Beer Review: HogsBack Vintage Lager

Yes, I know that I still owe you all several more Toronto Beer Week recaps. Although it’s starting to get to the point where I’m almost embarrassed to be writing about it so long after it happened. So we’ll see.

In the meantime – it’s been a bit of awindfall of free beer around these parts lately, so I figured I should start writing about some of it before I get a bad name for myself as that goddamn freeloading so-called “beer blogger” who never keeps up his end of the bargain.

First up: HogsBack Vintage Lager from HogsBack Brewing Company, a fairly new venture that started up in Ottawa earlier this year. Like their fellow Ottawa newcomers, Kichesippi Beer Company, HogsBack has started as a contract operation, with their single brand being brewed for them at Cool Brewery here in Toronto.

Aside from where the beer is brewed, they’ve been a steadfastly local concern, selling their beer only on tap, and only in the Ottawa area. The first of those will soon be changing, though, as they’re getting set to launch their Lager in bottles sometime in the next couple of months, with plans to sell it in six-packs at LCBOs in and around Ottawa.

A couple of weeks ago, Paige Cutland – one of the four partners behind HogsBack – dropped me a note saying that he’d be coming through Toronto and would like to drop off some bottles for me. I was expecting a couple of bottles, or maybe a sixer, so I was surprised when he showed up with a full case (fellow Toronto beer bloggers: I’ll be in touch soon to share the wealth…), but it’s given me a chance to try a few bottles to form a solid opinion of the beer.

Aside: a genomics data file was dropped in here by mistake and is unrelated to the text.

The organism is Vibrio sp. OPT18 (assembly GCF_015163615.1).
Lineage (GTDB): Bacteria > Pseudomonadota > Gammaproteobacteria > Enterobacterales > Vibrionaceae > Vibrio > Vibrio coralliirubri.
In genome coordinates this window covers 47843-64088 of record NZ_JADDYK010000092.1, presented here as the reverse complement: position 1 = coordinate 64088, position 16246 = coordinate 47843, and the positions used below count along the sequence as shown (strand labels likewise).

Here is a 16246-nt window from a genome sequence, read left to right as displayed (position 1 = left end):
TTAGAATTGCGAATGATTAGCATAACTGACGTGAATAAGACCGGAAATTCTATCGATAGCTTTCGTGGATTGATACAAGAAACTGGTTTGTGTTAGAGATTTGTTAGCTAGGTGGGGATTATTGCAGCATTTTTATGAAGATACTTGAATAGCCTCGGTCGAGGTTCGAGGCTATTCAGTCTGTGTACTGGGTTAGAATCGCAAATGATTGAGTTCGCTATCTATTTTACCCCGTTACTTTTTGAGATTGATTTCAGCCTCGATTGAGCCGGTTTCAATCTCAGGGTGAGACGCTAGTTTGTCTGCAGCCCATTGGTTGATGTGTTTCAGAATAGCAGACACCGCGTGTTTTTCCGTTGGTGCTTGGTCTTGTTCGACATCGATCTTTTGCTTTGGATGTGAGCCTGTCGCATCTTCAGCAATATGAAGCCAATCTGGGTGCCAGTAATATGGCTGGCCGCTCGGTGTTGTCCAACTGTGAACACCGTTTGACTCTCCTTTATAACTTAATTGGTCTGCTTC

And that opinion is: It’s good. Not OMG BEST BEER EVAR!!!!!!! good, but also not one of those so-called “premium lagers” that is really just a very small step up from macrobrew.

It pours a pale gold with a respectable white head, very much looking the part of a “European-inspired lager” as self-described. Aroma starts with some husky malt with a touch of fermented fruit sweetness and clean grassy hops. The palate is a bit sticky/oily, and the flavour is a bit sweeter off the top than what I personally prefer in a golden lager, but it balances out in the middle as some of the huskiness suggested by the aroma comes through, followed by light but fresh and zippy Saaz hops in the finish.

So, like I said – good. Not something I’d travel to Ottawa for, but if I lived there, I wouldn’t mind it being one of my hometown beers.

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